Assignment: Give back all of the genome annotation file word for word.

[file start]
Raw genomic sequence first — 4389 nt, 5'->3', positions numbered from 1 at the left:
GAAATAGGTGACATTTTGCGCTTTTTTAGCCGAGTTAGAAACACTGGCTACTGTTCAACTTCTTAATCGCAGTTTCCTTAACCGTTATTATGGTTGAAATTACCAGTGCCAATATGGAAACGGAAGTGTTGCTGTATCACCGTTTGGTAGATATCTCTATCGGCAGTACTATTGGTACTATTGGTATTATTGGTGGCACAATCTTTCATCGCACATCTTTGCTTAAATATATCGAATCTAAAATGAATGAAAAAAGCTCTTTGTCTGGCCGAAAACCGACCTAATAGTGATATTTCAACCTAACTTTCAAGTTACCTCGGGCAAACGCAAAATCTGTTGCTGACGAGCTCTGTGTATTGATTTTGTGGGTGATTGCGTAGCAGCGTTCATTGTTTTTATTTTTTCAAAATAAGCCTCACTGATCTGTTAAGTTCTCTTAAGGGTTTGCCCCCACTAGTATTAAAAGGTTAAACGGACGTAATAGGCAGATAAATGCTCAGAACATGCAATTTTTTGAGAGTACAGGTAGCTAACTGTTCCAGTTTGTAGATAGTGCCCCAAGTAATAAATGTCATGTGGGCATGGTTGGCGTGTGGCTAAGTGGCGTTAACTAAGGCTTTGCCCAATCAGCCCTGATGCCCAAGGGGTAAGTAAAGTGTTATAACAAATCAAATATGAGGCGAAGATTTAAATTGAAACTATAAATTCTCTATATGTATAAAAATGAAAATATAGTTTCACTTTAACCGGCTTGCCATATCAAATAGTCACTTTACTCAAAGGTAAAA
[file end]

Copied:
Raw genomic sequence first — 4389 nt, 5'->3', positions numbered from 1 at the left:
GAAATAGGTGACATTTTGCGCTTTTTTAGCCGAGTTAGAAACACTGGCTACTGTTCAACTTCTTAATCGCAGTTTCCTTAACCGTTATTATGGTTGAAATTACCAGTGCCAATATGGAAACGGAAGTGTTGCTGTATCACCGTTTGGTAGATATCTCTATCGGCAGTACTATTGGTACTATTGGTATTATTGGTGGCACAATCTTTCATCGCACATCTTTGCTTAAATATATCGAATCTAAAATGAATGAAAAAAGCTCTTTGTCTGGCCGAAAACCGACCTAATAGTGATATTTCAACCTAACTTTCAAGTTACCTCGGGCAAACGCAAAATCTGTTGCTGACGAGCTCTGTGTATTGATTTTGTGGGTGATTGCGTAGCAGCGTTCATTGTTTTTATTTTTTCAAAATAAGCCTCACTGATCTGTTAAGTTCTCTTAAGGGTTTGCCCCCACTAGTATTAAAAGGTTAAACGGACGTAATAGGCAGATAAATGCTCAGAACATGCAATTTTTTGAGAGTACAGGTAGCTAACTGTTCCAGTTTGTAGATAGTGCCCCAAGTAATAAATGTCATGTGGGCATGGTTGGCGTGTGGCTAAGTGGCGTTAACTAAGGCTTTGCCCAATCAGCCCTGATGCCCAAGGGGTAAGTAAAGTGTTATAACAAATCAAATATGAGGCGAAGATTTAAATTGAAACTATAAATTCTCTATATGTATAAAAATGAAAATATAGTTTCACTTTAACCGGCTTGCCATATCAAATAGTCACTTTACTCAAAGGTAAAA